The Parish Church of Garsington is dedicated to St. Mary.
The following description is taken, by permission of the vicar, Richard Cowles, from the booklet on sale in the church. This was itself prepared by the Garsington Local History Group, at the behest of the Parochial Church Council.
St Mary’s church stands on a raised hilltop site, held by an ancient retaining wall, facing across the Thames valley to Wittenham CLumps and the Iron Age hill-fort. The first record of a priest in Garsington is c.1160 but Wallingford Priory had probably already received the advowson about a century before, at the time of its foundation. (Archaeological evidence confirms the existence of a smaller church on this site.) Wallingford retained the advowson until the Dissolution of the Monasteries.
In the South aisle, to the right as you enter the church, is the War Memorial. Many of the names of those who died still exist in the village. [ Ed. See also the War Memorial page for more details of the monument on The Green. ] To the left of the door is the memorial by Eric Gill showing in relief the profile of Lady Ottoline Morrell who died in 1938. Other memorials in the South aisle include:
Henry Singleton commoner of Trinity College, who was killed at the age of 24, at the turnpike gate at Gosford, near Kidlington, on MArch 7 1846.
There is a ring of six bells as follows:
|2||1720||A Rudhall (inscribed Peace and Good Neighbourhood)|
|4||1929||Mears and Stainbank|
|5||1825||W & J Taylor|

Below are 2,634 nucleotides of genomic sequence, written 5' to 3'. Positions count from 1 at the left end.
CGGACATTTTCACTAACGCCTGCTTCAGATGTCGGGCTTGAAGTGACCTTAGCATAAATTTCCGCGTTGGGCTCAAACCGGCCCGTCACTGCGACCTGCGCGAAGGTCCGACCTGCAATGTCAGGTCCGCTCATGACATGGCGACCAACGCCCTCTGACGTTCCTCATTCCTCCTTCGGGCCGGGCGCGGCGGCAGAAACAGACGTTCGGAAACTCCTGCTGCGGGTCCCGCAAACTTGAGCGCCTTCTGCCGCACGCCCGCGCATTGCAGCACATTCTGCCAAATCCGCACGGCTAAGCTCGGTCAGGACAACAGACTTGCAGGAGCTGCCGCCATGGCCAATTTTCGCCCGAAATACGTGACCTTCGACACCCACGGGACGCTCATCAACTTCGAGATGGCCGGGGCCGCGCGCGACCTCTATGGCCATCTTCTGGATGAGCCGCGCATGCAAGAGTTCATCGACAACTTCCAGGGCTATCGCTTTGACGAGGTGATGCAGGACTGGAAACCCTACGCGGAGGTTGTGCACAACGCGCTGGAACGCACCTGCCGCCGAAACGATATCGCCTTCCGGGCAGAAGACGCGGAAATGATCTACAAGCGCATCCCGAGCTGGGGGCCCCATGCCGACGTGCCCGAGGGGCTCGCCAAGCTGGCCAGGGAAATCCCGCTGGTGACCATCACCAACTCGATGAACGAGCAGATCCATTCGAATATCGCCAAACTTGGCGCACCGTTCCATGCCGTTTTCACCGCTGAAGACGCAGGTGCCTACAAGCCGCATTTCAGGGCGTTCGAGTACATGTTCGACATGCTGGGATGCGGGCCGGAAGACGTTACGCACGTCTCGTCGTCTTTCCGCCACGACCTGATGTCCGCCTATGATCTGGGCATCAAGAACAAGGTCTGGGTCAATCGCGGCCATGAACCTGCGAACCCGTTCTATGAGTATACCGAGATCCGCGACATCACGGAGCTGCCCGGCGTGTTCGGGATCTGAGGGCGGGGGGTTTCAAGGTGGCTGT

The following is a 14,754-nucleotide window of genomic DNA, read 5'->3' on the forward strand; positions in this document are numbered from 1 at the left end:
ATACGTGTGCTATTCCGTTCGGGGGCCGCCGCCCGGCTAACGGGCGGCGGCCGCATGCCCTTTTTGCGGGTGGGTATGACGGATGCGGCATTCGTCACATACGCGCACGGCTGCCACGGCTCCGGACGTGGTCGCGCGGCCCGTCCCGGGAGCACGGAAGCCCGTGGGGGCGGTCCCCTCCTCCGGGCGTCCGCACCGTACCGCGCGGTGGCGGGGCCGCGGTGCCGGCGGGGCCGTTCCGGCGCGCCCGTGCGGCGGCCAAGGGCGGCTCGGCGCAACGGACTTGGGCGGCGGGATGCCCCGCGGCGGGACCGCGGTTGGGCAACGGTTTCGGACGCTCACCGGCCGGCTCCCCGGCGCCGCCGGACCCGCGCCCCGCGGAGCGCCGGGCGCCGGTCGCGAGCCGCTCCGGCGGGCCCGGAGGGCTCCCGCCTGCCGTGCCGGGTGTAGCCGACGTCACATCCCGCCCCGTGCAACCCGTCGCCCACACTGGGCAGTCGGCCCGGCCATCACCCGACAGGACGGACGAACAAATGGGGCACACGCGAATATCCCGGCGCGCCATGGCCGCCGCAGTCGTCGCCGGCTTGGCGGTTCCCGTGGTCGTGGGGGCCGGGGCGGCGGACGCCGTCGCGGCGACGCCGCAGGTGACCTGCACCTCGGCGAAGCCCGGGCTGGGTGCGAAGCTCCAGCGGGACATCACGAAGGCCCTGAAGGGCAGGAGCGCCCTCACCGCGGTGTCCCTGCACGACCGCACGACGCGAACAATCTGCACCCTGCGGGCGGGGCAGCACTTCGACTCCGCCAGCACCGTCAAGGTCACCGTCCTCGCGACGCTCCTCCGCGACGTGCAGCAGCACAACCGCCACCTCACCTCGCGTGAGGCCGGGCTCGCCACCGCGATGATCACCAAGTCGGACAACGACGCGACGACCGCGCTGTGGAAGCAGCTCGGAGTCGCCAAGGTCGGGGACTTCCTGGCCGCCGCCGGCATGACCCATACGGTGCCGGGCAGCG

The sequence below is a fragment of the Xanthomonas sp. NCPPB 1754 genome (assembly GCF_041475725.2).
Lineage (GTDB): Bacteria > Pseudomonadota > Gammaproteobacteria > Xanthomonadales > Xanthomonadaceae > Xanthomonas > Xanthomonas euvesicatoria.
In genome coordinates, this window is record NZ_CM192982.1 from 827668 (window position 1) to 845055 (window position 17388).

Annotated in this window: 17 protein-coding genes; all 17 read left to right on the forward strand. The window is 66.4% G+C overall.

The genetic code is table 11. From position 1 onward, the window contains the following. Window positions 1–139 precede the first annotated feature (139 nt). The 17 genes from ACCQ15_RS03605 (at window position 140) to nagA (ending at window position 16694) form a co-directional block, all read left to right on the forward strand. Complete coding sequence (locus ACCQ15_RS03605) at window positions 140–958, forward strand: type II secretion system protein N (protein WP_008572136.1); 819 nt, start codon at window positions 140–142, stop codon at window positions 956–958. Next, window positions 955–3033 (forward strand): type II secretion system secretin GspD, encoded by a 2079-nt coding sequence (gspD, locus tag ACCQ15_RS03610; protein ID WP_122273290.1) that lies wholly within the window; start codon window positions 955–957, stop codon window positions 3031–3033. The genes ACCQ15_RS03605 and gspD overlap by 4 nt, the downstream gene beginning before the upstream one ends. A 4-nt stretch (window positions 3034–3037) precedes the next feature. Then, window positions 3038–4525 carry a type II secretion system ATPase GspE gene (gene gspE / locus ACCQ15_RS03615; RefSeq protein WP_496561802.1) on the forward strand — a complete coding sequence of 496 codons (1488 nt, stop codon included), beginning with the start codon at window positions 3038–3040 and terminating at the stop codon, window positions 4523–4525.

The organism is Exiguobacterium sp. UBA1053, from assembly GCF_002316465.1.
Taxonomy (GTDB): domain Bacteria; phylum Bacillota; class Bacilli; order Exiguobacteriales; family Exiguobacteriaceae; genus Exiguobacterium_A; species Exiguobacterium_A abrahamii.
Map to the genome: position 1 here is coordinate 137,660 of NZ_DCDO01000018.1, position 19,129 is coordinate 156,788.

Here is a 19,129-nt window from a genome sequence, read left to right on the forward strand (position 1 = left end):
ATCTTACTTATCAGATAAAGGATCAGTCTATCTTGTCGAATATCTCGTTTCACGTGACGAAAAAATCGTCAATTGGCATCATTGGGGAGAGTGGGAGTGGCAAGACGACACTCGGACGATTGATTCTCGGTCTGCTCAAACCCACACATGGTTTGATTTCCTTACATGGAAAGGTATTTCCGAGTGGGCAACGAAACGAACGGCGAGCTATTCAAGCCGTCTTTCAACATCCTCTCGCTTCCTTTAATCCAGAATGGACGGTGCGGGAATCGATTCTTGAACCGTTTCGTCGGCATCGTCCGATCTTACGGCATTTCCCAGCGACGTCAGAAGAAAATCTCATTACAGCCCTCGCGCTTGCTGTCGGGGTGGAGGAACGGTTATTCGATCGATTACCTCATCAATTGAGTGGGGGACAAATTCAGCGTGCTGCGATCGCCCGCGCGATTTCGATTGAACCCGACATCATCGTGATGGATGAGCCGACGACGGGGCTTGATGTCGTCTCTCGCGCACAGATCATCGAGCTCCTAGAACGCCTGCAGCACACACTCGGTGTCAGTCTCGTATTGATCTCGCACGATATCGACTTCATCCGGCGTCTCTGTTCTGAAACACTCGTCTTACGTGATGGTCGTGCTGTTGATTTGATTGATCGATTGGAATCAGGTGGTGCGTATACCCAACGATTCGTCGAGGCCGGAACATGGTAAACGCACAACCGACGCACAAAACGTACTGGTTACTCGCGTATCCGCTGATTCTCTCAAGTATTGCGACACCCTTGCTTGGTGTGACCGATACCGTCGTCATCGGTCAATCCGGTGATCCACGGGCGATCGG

The turret clock was made by John Thwaites of Clerkenwell, London in 1796. It cost £172 4s and was installed by Richard Pearson of Oxford. The money was donated by William Harper, a bachelor farmer in the village. The clock has two faces which are 4ft 6in in diameter and 26ft above the ground on the North and South walls of the tower.
Each face is marked in quarter hours and has a single hand. It chimes the hour on the tenor bell and has a self-correcting mechanism so that the chime comes right when the clock is altered. In 1985 the clock was renovated and an automatic winder installed at a cost of £4000, donated by the Caistor family in memory of their parents.
The font is a Victorian copy of the 13C font at Weston, Lincs. and was given (probably by F J Morrell) in 1846. It replaced an 18C font given by Richard Turrill, Parish Clerk, in 1782.
The two-manual and pedal organ, which replaced a harmonium, was installed in 1895. It cost £164 and was a rebuilt one made by Martin and Coats of Oxford.
The East window was reglazed in 1898 with glass from St Giles Church, Oxford and was given by F P Morrell in memory of his father, F J Morrell, who had become a major property owner in Garsington. They were descendants of James Morrell, whose first wife’s memorial is in the North aisle.
The churchyard has been extended twice in the twentieth century: in 1906 when the lych-gate was moved to its present site nearer the road and in 1987 when the burial ground was extended on the South side. Some of the old gravestones around the church were removed in the early 1960s and laid near the top of the retaining wall.
Copyright © garsington.org.uk 2006. Last updated 15 November 2006.